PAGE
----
Tanmoy Bhattacharya, William Croft, Ian Maddieson, Cristopher Moore, Eric Smith, Logan Sutton, Jon Wilkins, Hyejin Youn
Paper #: 15-04-013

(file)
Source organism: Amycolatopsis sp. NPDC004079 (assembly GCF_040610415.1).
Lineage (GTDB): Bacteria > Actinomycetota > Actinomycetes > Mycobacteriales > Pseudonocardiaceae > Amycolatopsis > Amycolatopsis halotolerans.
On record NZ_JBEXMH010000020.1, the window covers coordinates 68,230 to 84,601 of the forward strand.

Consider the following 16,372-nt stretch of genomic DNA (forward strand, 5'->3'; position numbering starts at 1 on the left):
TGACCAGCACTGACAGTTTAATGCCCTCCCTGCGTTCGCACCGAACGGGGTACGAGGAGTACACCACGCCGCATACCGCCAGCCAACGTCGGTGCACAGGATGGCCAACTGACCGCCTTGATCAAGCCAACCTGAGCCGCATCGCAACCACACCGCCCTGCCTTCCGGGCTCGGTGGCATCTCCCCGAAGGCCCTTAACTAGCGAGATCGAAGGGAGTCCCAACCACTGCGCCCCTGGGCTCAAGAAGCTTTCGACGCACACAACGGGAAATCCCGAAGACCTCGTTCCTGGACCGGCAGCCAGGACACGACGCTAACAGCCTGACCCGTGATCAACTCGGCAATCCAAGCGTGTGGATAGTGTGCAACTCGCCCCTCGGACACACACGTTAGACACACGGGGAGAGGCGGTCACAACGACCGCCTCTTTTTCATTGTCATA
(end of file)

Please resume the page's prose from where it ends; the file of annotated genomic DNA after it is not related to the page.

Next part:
How universal is human conceptual structure? The way concepts are organized in the human brain may reflect distinct features of cultural, historical, and environmental background in addition to properties universal to human cognition. Semantics, or meaning expressed through language, provides direct access to the underlying conceptual structure, but meaning is notoriously difficult to measure, let alone parameterize. Here we provide an empirical measure of semantic proximity between concepts using cross-linguistic dictionaries. Across languages carefully selected from a phylogenetically and geographically stratified sample of genera, translations of words reveal cases where a particular language uses a single polysemous word to express concepts represented by distinct words in another. We use the frequency of polysemies linking two concepts as a measure of their semantic proximity, and represent the pattern of such linkages by a weighted network. This network is highly uneven and fragmented: certain concepts are far more prone to polysemy than others, and there emerge naturally interpretable clusters loosely connected to each other. Statistical analysis shows such structural properties are consistent across different language groups, largely independent of geography, environment, and literacy. It is therefore possible to conclude the conceptual structure connecting basic vocabulary studied is primarily due to universal features of human cognition and language use.